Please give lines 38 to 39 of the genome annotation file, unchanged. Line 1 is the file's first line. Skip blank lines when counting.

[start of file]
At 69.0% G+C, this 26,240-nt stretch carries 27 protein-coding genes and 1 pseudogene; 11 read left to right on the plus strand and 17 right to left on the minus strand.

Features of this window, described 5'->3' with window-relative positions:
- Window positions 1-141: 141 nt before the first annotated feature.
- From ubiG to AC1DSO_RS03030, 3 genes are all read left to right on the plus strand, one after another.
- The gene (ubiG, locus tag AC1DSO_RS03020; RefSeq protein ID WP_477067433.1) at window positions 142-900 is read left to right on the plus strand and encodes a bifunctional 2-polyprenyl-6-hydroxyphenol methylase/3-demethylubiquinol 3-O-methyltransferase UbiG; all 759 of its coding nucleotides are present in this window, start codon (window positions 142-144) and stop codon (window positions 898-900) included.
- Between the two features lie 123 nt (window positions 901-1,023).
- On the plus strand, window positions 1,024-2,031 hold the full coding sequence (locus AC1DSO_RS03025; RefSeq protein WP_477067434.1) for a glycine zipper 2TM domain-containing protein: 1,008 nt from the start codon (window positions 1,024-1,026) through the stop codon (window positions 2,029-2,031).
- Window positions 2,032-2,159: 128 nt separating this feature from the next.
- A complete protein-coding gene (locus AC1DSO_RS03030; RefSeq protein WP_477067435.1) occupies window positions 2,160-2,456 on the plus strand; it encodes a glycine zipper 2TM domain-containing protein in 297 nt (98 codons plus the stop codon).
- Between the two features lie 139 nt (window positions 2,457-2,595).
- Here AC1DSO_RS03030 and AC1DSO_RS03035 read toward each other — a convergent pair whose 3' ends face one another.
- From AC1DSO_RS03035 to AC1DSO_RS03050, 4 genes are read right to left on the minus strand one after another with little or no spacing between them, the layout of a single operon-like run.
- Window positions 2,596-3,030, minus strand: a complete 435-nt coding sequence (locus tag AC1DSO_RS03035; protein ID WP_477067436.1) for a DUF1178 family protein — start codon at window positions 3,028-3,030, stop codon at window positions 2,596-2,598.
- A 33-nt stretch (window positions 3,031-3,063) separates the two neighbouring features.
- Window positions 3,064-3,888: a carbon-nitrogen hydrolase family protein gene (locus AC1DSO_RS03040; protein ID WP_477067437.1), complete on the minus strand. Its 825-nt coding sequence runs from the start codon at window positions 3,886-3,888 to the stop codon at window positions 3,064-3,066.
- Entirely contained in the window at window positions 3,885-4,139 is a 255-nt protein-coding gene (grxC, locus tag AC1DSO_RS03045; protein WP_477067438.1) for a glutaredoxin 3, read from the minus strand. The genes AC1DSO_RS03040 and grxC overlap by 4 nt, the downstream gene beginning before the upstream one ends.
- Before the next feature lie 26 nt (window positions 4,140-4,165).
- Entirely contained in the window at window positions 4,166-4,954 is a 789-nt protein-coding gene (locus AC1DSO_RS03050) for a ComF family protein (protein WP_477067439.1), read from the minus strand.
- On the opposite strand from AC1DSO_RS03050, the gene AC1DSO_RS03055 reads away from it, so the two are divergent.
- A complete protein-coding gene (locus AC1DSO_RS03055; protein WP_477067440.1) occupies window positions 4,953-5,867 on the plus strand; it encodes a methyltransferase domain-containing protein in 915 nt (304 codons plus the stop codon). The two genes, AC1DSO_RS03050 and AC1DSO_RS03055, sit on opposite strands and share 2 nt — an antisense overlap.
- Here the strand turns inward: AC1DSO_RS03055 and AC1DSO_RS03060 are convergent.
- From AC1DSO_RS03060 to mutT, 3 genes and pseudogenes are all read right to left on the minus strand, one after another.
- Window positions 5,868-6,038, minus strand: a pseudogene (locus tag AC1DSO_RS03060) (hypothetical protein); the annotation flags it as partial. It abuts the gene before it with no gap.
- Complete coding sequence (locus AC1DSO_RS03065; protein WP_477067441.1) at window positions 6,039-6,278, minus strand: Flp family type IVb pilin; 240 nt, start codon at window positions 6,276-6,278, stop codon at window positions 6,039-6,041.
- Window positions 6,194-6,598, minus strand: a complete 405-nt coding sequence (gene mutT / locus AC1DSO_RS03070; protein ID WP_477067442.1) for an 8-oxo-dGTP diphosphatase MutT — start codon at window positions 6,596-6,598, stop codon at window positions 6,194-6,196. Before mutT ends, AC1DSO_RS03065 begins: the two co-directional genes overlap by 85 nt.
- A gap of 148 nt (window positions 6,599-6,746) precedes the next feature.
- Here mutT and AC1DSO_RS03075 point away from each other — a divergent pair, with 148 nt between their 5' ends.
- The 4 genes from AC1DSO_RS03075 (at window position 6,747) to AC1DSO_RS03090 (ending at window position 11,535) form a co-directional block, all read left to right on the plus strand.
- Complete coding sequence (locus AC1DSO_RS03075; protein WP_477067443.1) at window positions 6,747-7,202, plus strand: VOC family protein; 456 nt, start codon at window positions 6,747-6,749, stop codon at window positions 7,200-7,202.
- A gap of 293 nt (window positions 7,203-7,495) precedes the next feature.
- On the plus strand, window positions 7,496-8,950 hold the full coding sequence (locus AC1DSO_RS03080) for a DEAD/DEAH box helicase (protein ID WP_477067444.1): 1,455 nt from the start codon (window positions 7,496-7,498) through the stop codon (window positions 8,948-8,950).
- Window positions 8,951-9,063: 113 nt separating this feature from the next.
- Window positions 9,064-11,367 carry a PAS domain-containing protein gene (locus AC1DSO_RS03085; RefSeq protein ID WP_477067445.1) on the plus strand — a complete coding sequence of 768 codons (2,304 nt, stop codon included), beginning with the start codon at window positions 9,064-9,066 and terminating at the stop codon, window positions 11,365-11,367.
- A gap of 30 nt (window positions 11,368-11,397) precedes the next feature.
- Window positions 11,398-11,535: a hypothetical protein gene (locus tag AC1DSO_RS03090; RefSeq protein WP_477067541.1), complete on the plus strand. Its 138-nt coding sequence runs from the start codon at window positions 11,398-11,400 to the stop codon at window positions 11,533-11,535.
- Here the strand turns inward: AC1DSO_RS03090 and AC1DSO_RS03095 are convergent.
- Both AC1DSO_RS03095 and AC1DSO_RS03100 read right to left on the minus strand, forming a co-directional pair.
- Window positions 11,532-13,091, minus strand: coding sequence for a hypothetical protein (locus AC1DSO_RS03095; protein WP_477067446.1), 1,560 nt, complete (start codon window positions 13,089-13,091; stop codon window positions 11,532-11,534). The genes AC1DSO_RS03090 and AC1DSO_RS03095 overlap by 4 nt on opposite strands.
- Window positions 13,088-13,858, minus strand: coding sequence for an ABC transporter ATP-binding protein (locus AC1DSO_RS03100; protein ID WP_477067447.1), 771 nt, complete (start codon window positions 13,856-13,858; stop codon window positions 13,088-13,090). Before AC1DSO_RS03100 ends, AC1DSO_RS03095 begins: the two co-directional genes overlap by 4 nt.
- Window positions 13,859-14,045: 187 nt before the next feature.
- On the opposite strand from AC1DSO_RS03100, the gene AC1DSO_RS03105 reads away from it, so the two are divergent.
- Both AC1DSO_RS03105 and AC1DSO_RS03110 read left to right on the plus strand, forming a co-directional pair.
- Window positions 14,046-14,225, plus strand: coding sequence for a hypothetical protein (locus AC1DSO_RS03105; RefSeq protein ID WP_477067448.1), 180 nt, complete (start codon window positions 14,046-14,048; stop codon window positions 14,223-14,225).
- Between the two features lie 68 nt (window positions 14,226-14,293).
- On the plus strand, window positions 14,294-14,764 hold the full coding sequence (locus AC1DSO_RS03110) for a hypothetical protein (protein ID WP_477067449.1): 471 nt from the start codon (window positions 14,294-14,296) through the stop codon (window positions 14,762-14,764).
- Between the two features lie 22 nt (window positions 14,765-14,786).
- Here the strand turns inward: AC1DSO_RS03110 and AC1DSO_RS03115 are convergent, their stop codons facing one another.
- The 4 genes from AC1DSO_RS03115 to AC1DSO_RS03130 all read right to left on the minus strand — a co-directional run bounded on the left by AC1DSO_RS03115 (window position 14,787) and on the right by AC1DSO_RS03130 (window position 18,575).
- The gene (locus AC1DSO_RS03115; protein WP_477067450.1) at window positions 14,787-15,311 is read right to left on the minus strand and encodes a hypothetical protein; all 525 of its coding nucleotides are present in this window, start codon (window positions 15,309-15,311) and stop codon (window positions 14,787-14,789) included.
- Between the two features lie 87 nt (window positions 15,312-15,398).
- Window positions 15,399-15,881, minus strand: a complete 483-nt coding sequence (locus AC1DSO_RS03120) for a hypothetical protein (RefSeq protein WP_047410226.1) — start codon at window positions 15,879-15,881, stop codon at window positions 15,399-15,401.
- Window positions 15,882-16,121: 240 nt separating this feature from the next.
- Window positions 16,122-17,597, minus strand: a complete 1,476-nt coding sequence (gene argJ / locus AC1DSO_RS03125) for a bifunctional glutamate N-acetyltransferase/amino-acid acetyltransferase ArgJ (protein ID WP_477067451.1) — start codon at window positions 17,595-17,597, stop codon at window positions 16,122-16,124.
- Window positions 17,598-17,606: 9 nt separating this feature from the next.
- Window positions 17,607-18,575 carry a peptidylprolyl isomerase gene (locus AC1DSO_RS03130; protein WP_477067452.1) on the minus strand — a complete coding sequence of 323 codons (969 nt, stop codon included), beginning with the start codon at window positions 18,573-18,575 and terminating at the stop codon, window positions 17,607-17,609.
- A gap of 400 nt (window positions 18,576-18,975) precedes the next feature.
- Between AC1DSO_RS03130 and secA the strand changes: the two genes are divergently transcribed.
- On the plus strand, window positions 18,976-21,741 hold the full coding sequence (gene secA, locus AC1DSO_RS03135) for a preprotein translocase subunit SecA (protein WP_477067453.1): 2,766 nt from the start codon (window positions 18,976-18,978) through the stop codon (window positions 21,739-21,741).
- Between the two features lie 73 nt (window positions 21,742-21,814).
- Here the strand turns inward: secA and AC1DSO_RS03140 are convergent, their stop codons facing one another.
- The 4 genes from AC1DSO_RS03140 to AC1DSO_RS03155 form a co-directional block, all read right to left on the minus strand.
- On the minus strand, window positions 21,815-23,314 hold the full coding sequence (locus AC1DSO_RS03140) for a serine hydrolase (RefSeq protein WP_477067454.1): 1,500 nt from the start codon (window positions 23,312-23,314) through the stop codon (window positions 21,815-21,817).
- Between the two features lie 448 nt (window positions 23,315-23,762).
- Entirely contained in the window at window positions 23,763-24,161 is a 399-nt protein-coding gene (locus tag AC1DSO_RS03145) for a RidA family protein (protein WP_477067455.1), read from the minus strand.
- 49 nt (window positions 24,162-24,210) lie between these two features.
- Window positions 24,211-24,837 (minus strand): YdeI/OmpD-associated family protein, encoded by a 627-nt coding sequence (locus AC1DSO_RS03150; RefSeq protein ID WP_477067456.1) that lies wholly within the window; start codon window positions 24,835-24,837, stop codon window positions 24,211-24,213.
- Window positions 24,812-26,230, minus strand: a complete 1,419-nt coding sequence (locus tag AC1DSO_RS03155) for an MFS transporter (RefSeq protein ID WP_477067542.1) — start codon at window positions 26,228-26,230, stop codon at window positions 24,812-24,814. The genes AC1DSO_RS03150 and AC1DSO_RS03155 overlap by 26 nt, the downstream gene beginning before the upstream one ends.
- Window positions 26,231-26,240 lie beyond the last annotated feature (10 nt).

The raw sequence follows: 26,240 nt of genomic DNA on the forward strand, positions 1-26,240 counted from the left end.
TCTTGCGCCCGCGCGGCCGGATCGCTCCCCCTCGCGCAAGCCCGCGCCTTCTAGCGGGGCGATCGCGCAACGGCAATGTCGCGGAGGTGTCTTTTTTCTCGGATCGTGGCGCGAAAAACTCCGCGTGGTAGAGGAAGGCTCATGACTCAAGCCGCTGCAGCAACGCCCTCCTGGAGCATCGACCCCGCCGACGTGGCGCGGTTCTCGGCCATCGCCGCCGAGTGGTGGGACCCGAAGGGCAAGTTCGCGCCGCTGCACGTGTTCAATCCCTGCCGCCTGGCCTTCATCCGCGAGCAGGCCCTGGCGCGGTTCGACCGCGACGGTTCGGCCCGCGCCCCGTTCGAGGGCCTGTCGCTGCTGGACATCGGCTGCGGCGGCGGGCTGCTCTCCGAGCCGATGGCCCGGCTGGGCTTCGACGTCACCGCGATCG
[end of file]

- Window positions 11,532-13,091, minus strand: coding sequence for a hypothetical protein (locus AC1DSO_RS03095; protein WP_477067446.1), 1,560 nt, complete (start codon window positions 13,089-13,091; stop codon window positions 11,532-11,534). The genes AC1DSO_RS03090 and AC1DSO_RS03095 overlap by 4 nt on opposite strands.
- Window positions 13,088-13,858, minus strand: coding sequence for an ABC transporter ATP-binding protein (locus AC1DSO_RS03100; protein ID WP_477067447.1), 771 nt, complete (start codon window positions 13,856-13,858; stop codon window positions 13,088-13,090). Before AC1DSO_RS03100 ends, AC1DSO_RS03095 begins: the two co-directional genes overlap by 4 nt.